Proposed fee logo concerns student groups
Students don’t want Student Government to “brand” its logo upon their goods, according to several student groups.
Representatives from P.R.I.D.E Alliance, WBUL, the Black Student Union, College Democrats, and the Student Environmental Association gave speeches at Tuesday night’s SG senate meeting, opposing a piece of legislation that states all items bought with Activity and Service Fee monies must bear a logo containing the SG symbol along with the phrase “Activity and Service Fee Funded.”
Statements from the Muslim Student Association and Sisters’ United Muslim Association were also read by representatives from P.R.I.D.E.A portion of students’ tuition each semester is allocated to Activity and Service Fees. SG is responsible for dispersing these funds to student organizations.
Many groups called it a promotion tactic used by SG that would end up forcing the organizations to spend more money on these items, thereby buying less of them.
“For instance, P.R.I.D.E Alliance is holding its biggest event of the year on April 18, the Day of Silence … It is imperative that participants of this event be easily recognized, because if they weren’t their silence would be wasted … we can only still barely afford T-shirts for our event. For next year if we had to add this SG logo in the form it stands now in green and gold, we would not have been able to have T-shirts for our event, making the day a waste,” said P.R.I.D.E president-elect Tyler Smith.
Other groups said it wasn’t their job to market for SG when in reality the money there are allocating to student groups comes from fees that every student must pay during registration.
“Our job is not to promote Student Government,” said a representative from the Student Environmental Association. “Please keep your integrity and the integrity of all other students.”
P.R.I.D.E challenged SG, saying that, “they only have the privilege to disperse this money.”
After hearing from several of the student groups, chief of staff for the student body president, David Brickhouse, asked for the senate to vote in favor of tabling the bill so that more of the issues could be addressed personally with the various organizations.
The bill was written by a member of SG’s marketing department and brought before senate last week.
According to senator Chris Rivera, the original idea was to use the logo as part of a marketing strategy to get more students aware of what SG funds. But at Tuesday’s meeting the executive cabinet changed their stance, opting instead to call it a method of making students aware of what their A&S Fees are used for.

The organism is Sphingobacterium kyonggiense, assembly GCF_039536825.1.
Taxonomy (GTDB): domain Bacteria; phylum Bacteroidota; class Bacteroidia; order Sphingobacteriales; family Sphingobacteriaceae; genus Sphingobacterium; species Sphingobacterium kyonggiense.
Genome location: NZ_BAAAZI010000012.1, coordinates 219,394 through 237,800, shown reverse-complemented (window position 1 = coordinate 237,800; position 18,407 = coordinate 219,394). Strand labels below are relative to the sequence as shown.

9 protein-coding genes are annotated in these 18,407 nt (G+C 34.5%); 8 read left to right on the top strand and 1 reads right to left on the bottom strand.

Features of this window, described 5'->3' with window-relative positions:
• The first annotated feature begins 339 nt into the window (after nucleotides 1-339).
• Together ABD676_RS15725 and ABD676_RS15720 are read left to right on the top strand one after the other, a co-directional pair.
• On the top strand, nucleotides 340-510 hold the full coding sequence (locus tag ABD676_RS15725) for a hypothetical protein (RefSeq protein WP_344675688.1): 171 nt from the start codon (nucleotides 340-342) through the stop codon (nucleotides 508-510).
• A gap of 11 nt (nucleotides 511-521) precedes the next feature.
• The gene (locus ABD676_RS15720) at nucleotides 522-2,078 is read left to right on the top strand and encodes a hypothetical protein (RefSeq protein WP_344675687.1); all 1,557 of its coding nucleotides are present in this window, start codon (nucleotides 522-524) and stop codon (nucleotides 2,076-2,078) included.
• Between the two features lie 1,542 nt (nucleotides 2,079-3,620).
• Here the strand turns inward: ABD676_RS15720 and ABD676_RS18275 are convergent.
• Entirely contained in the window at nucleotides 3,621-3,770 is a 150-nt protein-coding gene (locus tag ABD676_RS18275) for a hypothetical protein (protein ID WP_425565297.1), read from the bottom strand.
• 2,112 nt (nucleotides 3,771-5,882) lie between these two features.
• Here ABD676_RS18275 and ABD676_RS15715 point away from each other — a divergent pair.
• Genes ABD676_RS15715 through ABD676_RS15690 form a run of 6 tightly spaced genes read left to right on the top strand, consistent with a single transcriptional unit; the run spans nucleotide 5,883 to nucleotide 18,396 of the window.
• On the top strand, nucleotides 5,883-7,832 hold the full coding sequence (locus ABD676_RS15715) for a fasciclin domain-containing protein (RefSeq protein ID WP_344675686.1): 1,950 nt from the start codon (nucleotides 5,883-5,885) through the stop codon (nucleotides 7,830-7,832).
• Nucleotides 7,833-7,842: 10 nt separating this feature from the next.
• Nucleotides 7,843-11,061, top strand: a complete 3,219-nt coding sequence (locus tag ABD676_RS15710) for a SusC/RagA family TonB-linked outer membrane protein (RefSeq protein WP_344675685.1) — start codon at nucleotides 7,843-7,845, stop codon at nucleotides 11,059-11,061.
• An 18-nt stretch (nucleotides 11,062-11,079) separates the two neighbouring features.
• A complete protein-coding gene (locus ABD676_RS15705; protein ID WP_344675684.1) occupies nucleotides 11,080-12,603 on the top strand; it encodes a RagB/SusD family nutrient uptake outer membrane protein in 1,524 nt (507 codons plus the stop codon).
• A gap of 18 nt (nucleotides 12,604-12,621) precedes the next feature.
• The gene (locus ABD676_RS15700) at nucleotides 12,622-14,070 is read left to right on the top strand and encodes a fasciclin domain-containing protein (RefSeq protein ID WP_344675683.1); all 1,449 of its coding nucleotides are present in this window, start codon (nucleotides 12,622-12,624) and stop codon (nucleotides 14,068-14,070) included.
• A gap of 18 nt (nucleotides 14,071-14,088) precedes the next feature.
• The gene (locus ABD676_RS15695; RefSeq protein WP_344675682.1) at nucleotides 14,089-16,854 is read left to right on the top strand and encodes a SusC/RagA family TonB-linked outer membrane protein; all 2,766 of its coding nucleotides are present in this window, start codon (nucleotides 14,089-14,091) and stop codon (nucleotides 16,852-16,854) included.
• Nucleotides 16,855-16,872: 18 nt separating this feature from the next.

After the meeting, Tyler Smith, along with P.R.I.D.E’s vice president-elect Joseph Smith, said that while they had hoped the bill would be tabled indefinitely, at least this will give them a chance to work out a compromise.
“We would really like to come to a compromise with Student Government,” Tyler said. “We are all student organizations – even Student Government. It just needs to be an acceptable compromise for both organizations.”
However, Tyler also added that if the bill should get passed in its current form, several organizations would be left with bitter tastes in their mouths.
“I can’t say for sure how all student organizations would react to the passing of the bill, but enormous action would be taken to show our immense displeasure – we will rally together,” he said.
New positions, new definitions
Changing the structure of the executive branch has been in the front of many senators minds for the past few weeks, and as of Tuesday night, the work is one giant step closer to being done.
According to senator Matt Coppens, in hopes of fostering easier transactions between the executive branch and its agencies – the Student Resource Agency, WBUL, SAFE Team and Student Government Computer Services – a position has been created that would act as a middle man among the four agencies and the president.
Previously, when there was a conflict or concern within one of the agencies, they would report directly to the student body president.
The bill outlining this new position as well as several others, was passed by Senate Tuesday and will take effect for the following presidential term.
Funds for football fashion
Football games may be seen differently from now on if the director of athletics for the department of Student Life and Development Megan Latchford has anything to do with it.
Latchford has been working with the Athletic Department to design T-shirts that students would be asked to wear to football games, in hopes of creating a unified effect.
Latchford asked SG to allocate her $47,700 to purchase 10,000 of these shirts which would be sold to students for $5. She also added that the Athletic Department would kick in $20,000 and SG would receive that portion of the money back, making their official contribution $27,700.
Latchford’s proposal was granted and shirts will go on sale beginning in the fall. The design will be called “Our shirts” replacing the “U” with the Bulls logo.